Unlike traditional currencies (which derive from a Central Bank’s core ledger), cryptocurrencies utilise distributed ledgers underpinned by “blockchain” technology. Holdings and transactions are backed by immutable time-stamped entries across the ledger base where pre-defined “consensus” mechanisms rather than a central authority control the modification of the “data blocks” and the creation of additional currency (e.g. bitcoin “mining”). The challenge of supply vs demand can result in substantial price volatility, which results in the cryptocurrency often being seen as a speculative investment rather than a store of value or a means of procurement.

A number of Crypto-currencies have gained adverse publicity in recent years due to them being linked to criminal acts such as ransomware demands and their value volatility. As a consequence, there is little or no public demand for their use in day to day payment transactions.


A stablecoin is a new class of cryptocurrency that attempts to offer price stability by virtue of being pegged to one or more fiat currencies. Examples include Facebook’s Libra proposition. Stablecoins are beginning to gain traction as they attempt to offer the best of both worlds—the instant processing and privacy of payments of cryptocurrencies, and less volatile valuations.

However, for there to be any widespread acceptance of a stablecoin, they must be as risk-free as a fiat currency and for their operation to be subject to full regulatory acceptance/oversight[1] given the systemic risk that could otherwise arise through large-scale adoption. They would also have to gain widespread public trust.

All cryptocurrency solutions (including stablecoin offerings) currently suffer from the same inherent issue – there is a very restricted user base. Even if someone possesses some cryptocurrency or stablecoin and wishes to spend it, the likelihood of someone being able/willing to take it as part of an everyday purchase is currently remote.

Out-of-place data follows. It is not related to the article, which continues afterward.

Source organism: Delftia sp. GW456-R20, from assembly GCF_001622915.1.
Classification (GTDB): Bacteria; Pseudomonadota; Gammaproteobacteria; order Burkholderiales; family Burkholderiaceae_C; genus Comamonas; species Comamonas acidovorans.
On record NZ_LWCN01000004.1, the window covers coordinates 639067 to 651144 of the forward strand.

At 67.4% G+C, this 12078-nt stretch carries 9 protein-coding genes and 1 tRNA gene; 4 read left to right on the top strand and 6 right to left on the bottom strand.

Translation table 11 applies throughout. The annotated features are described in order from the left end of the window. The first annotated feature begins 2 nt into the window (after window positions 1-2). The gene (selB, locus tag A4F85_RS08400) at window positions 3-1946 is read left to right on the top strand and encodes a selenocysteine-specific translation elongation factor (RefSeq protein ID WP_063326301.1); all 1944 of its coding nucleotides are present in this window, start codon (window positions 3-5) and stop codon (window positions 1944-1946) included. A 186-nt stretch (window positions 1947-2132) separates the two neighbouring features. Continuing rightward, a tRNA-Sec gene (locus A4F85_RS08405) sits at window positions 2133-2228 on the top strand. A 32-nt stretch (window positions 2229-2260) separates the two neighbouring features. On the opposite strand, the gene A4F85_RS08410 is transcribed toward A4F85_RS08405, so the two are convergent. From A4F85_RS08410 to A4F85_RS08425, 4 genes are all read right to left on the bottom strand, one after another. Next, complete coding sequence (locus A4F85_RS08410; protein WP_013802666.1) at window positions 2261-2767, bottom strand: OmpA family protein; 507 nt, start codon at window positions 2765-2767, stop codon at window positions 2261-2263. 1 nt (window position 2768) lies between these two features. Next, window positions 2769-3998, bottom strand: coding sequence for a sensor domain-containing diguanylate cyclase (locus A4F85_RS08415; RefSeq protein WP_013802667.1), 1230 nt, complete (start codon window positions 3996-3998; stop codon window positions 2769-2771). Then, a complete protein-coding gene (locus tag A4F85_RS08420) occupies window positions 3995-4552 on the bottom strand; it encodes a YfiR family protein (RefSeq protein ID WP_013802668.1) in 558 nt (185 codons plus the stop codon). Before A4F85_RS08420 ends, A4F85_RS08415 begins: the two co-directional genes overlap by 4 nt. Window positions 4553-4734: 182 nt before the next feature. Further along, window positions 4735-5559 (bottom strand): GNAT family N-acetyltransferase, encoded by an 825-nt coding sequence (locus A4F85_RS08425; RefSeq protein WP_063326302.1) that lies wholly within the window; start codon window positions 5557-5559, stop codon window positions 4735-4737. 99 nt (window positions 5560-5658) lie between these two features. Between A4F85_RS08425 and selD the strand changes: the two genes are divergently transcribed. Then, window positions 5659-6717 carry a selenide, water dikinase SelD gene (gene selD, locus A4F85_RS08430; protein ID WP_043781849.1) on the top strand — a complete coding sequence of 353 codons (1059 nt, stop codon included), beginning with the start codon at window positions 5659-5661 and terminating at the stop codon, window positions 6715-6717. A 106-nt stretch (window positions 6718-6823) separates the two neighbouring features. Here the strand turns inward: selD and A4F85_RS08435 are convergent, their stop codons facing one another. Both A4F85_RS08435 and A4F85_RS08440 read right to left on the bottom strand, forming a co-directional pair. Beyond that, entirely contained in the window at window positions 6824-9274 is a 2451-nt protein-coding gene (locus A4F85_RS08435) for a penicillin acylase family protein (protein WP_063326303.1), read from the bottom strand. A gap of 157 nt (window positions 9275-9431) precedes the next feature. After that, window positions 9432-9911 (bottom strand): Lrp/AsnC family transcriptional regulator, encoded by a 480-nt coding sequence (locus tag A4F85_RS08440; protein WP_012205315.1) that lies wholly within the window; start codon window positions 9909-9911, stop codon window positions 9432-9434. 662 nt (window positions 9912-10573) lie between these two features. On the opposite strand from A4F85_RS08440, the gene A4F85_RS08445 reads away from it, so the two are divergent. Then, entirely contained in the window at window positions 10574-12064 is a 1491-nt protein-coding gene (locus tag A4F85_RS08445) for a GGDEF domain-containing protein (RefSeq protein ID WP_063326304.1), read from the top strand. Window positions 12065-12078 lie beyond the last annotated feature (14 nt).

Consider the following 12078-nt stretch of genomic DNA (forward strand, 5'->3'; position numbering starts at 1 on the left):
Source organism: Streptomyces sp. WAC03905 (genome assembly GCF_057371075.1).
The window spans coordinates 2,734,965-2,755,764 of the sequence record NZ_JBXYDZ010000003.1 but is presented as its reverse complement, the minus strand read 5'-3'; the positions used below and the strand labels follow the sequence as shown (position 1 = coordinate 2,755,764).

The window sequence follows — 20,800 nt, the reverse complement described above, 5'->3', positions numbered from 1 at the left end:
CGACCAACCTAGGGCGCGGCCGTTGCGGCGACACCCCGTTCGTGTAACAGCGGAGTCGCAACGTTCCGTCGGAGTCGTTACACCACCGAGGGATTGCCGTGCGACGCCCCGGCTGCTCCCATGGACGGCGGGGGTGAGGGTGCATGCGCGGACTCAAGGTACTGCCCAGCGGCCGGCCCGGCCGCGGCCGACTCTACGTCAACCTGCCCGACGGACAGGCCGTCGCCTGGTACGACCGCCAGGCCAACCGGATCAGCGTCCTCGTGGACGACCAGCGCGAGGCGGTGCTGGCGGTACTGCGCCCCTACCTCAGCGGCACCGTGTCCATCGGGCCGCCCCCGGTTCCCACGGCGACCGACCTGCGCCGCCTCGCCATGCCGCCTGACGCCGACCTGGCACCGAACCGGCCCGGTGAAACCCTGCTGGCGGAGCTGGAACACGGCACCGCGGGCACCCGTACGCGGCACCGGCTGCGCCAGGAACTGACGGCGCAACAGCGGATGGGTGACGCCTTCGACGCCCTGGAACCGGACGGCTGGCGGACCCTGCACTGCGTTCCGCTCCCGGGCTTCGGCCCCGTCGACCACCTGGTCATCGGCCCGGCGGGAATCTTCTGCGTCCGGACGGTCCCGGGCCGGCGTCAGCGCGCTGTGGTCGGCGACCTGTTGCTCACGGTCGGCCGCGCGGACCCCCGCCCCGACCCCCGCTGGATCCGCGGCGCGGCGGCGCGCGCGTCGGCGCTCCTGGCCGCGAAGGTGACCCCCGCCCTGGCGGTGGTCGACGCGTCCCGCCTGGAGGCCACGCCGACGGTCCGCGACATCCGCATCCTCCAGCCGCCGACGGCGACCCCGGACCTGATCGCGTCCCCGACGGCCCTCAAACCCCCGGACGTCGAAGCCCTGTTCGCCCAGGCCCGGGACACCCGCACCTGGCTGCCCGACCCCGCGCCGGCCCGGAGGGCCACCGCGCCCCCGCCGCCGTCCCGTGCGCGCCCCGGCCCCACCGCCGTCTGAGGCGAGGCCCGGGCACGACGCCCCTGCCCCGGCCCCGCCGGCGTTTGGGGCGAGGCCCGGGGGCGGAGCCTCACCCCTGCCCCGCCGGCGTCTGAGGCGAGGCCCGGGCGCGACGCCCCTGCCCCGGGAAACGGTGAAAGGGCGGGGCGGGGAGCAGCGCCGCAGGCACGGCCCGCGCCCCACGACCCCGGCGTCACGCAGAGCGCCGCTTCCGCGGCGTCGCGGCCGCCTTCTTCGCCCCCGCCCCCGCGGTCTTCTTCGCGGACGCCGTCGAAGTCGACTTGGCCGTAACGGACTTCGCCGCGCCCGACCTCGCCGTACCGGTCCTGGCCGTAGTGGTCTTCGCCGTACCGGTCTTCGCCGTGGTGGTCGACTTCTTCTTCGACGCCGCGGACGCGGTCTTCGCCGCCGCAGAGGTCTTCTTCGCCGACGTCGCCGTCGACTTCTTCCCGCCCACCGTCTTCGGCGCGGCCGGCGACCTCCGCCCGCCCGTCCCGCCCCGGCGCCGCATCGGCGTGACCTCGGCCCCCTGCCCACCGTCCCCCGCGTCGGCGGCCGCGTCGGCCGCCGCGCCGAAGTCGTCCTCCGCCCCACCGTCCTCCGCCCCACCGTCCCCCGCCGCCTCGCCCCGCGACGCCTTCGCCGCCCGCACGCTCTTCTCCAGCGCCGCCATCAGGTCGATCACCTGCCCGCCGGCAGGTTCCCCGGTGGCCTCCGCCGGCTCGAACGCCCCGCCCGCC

[1] A point made by Governor Brainard (a member of the Federal Reserve Board of Governors) in a widely reported speech given in December 2019.   https://www.federalreserve.gov/newsevents/speech/brainard20191218a.htm


Central Bank Digital Currencies

Central Bank Digital Currencies are a newly emerging form of currency.  As inferred by their name, they are Central Bank issued and with a value that, like commercial money, is on a par with the fiat currency of that country.  As set out in the Bank of England’s March 2020 discussion paper on CBDCs[2], “a UK CBDC would be a new risk-free form of (digital) pound sterling, issued by the Central Bank, and would therefore perform all the essential functions of money”.

CBDC deposits would be free of credit risk as opposed to the inherent risk present in commercial bank deposits.  As such, customers with balances in excess of the level secured under local deposit protection mechanisms might seek the protection of CBDC denominated accounts vs that of Commercial Bank deposits.  This, in turn, might cause banks and other financial institutions to alter the terms of their accounts to make them more attractive to investors.

Whilst cryptocurrencies are recognised by their dependence on blockchain technology, the same is not true of CBDCs (which could operate on either a centralised or distributed ledger basis).

An increasing number of Central Banks are actively researching the introduction of digital currencies. In January 2020, the BIS reported on the results of its latest CBDC survey[3]; of 66 Central Banks that responded, 80% are engaging on some related work, 40% progressing on from proof of concepts and 10% have developed pilot projects. In terms of likely implementation in the short (1-3 year) or medium (4-6 year) term, just under 40% thought it likely.

On 21st July 2020, the Banque de France announced it was about to work with eight institutions in testing applications for CBDC interbank settlements.

[2] https://www.bankofengland.co.uk/-/media/boe/files/paper/2020/central-bank-digital-currency-opportunities-challenges-and-design.pdf

[3] https://www.bis.org/publ/bppdf/bispap107.pdf